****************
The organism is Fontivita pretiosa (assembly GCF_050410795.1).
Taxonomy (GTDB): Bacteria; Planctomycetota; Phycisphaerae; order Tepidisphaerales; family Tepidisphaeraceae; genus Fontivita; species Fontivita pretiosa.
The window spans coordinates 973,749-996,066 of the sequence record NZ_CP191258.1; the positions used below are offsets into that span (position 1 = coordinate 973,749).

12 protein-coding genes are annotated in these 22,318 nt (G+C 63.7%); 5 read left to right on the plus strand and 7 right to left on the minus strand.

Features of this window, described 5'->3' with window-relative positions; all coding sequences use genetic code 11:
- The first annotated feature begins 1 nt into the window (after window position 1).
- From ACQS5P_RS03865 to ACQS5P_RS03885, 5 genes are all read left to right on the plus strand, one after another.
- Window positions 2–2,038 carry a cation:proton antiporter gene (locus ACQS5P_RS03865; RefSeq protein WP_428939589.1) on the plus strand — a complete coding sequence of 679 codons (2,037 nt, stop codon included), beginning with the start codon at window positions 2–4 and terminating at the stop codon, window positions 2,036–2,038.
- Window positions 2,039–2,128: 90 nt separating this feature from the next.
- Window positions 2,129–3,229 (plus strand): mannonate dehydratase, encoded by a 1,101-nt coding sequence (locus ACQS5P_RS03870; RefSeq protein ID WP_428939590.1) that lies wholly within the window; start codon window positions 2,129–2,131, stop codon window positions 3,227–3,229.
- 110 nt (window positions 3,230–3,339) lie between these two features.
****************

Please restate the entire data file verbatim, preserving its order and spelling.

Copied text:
The organism is Fontivita pretiosa (assembly GCF_050410795.1).
Taxonomy (GTDB): Bacteria; Planctomycetota; Phycisphaerae; order Tepidisphaerales; family Tepidisphaeraceae; genus Fontivita; species Fontivita pretiosa.
The window spans coordinates 973,749-996,066 of the sequence record NZ_CP191258.1; the positions used below are offsets into that span (position 1 = coordinate 973,749).

12 protein-coding genes are annotated in these 22,318 nt (G+C 63.7%); 5 read left to right on the plus strand and 7 right to left on the minus strand.

Features of this window, described 5'->3' with window-relative positions; all coding sequences use genetic code 11:
- The first annotated feature begins 1 nt into the window (after window position 1).
- From ACQS5P_RS03865 to ACQS5P_RS03885, 5 genes are all read left to right on the plus strand, one after another.
- Window positions 2–2,038 carry a cation:proton antiporter gene (locus ACQS5P_RS03865; RefSeq protein WP_428939589.1) on the plus strand — a complete coding sequence of 679 codons (2,037 nt, stop codon included), beginning with the start codon at window positions 2–4 and terminating at the stop codon, window positions 2,036–2,038.
- Window positions 2,039–2,128: 90 nt separating this feature from the next.
- Window positions 2,129–3,229 (plus strand): mannonate dehydratase, encoded by a 1,101-nt coding sequence (locus ACQS5P_RS03870; RefSeq protein ID WP_428939590.1) that lies wholly within the window; start codon window positions 2,129–2,131, stop codon window positions 3,227–3,229.
- 110 nt (window positions 3,230–3,339) lie between these two features.